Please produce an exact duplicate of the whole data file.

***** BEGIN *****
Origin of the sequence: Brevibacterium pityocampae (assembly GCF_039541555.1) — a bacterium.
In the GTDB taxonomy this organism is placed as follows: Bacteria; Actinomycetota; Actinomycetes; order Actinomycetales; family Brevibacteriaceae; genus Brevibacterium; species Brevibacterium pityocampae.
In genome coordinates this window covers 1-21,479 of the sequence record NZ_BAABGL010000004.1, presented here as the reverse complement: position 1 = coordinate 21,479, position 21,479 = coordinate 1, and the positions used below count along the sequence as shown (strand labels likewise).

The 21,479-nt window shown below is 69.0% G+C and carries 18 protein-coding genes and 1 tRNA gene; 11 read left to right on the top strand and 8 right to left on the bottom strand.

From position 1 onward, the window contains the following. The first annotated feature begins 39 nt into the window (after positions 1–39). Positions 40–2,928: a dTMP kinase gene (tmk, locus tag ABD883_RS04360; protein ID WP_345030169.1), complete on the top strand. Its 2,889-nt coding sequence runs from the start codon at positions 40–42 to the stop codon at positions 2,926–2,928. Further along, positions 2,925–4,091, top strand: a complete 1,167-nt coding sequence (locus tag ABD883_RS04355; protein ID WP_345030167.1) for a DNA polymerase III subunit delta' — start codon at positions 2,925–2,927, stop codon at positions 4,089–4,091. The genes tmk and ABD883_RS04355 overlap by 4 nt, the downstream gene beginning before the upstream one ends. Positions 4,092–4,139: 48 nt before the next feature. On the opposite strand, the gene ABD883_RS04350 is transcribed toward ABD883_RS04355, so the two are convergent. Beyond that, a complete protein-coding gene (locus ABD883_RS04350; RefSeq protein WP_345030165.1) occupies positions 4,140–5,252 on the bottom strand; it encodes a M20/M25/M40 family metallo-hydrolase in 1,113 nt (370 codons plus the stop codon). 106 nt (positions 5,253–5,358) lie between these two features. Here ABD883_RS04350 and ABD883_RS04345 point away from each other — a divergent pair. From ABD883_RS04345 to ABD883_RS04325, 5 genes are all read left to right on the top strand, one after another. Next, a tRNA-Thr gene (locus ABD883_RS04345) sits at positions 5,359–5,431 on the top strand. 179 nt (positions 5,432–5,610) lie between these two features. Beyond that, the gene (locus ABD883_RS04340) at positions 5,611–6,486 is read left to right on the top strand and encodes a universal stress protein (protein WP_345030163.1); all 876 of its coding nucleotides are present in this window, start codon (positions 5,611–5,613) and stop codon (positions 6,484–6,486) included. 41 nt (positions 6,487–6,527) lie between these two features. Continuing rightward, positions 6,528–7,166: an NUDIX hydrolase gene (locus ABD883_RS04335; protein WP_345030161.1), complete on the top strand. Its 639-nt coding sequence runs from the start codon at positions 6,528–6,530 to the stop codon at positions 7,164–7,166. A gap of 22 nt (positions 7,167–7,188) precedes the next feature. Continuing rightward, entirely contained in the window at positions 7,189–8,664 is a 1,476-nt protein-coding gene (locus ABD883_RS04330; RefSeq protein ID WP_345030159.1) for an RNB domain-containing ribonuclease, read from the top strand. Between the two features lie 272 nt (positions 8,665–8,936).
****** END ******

Origin of the sequence: Brevibacterium pityocampae (assembly GCF_039541555.1) — a bacterium.
In the GTDB taxonomy this organism is placed as follows: Bacteria; Actinomycetota; Actinomycetes; order Actinomycetales; family Brevibacteriaceae; genus Brevibacterium; species Brevibacterium pityocampae.
In genome coordinates this window covers 1-21,479 of the sequence record NZ_BAABGL010000004.1, presented here as the reverse complement: position 1 = coordinate 21,479, position 21,479 = coordinate 1, and the positions used below count along the sequence as shown (strand labels likewise).

The 21,479-nt window shown below is 69.0% G+C and carries 18 protein-coding genes and 1 tRNA gene; 11 read left to right on the top strand and 8 right to left on the bottom strand.

From position 1 onward, the window contains the following. The first annotated feature begins 39 nt into the window (after positions 1–39). Positions 40–2,928: a dTMP kinase gene (tmk, locus tag ABD883_RS04360; protein ID WP_345030169.1), complete on the top strand. Its 2,889-nt coding sequence runs from the start codon at positions 40–42 to the stop codon at positions 2,926–2,928. Further along, positions 2,925–4,091, top strand: a complete 1,167-nt coding sequence (locus tag ABD883_RS04355; protein ID WP_345030167.1) for a DNA polymerase III subunit delta' — start codon at positions 2,925–2,927, stop codon at positions 4,089–4,091. The genes tmk and ABD883_RS04355 overlap by 4 nt, the downstream gene beginning before the upstream one ends. Positions 4,092–4,139: 48 nt before the next feature. On the opposite strand, the gene ABD883_RS04350 is transcribed toward ABD883_RS04355, so the two are convergent. Beyond that, a complete protein-coding gene (locus ABD883_RS04350; RefSeq protein WP_345030165.1) occupies positions 4,140–5,252 on the bottom strand; it encodes a M20/M25/M40 family metallo-hydrolase in 1,113 nt (370 codons plus the stop codon). 106 nt (positions 5,253–5,358) lie between these two features. Here ABD883_RS04350 and ABD883_RS04345 point away from each other — a divergent pair. From ABD883_RS04345 to ABD883_RS04325, 5 genes are all read left to right on the top strand, one after another. Next, a tRNA-Thr gene (locus ABD883_RS04345) sits at positions 5,359–5,431 on the top strand. 179 nt (positions 5,432–5,610) lie between these two features. Beyond that, the gene (locus ABD883_RS04340) at positions 5,611–6,486 is read left to right on the top strand and encodes a universal stress protein (protein WP_345030163.1); all 876 of its coding nucleotides are present in this window, start codon (positions 5,611–5,613) and stop codon (positions 6,484–6,486) included. 41 nt (positions 6,487–6,527) lie between these two features. Continuing rightward, positions 6,528–7,166: an NUDIX hydrolase gene (locus ABD883_RS04335; protein WP_345030161.1), complete on the top strand. Its 639-nt coding sequence runs from the start codon at positions 6,528–6,530 to the stop codon at positions 7,164–7,166. A gap of 22 nt (positions 7,167–7,188) precedes the next feature. Continuing rightward, entirely contained in the window at positions 7,189–8,664 is a 1,476-nt protein-coding gene (locus ABD883_RS04330; RefSeq protein ID WP_345030159.1) for an RNB domain-containing ribonuclease, read from the top strand. Between the two features lie 272 nt (positions 8,665–8,936).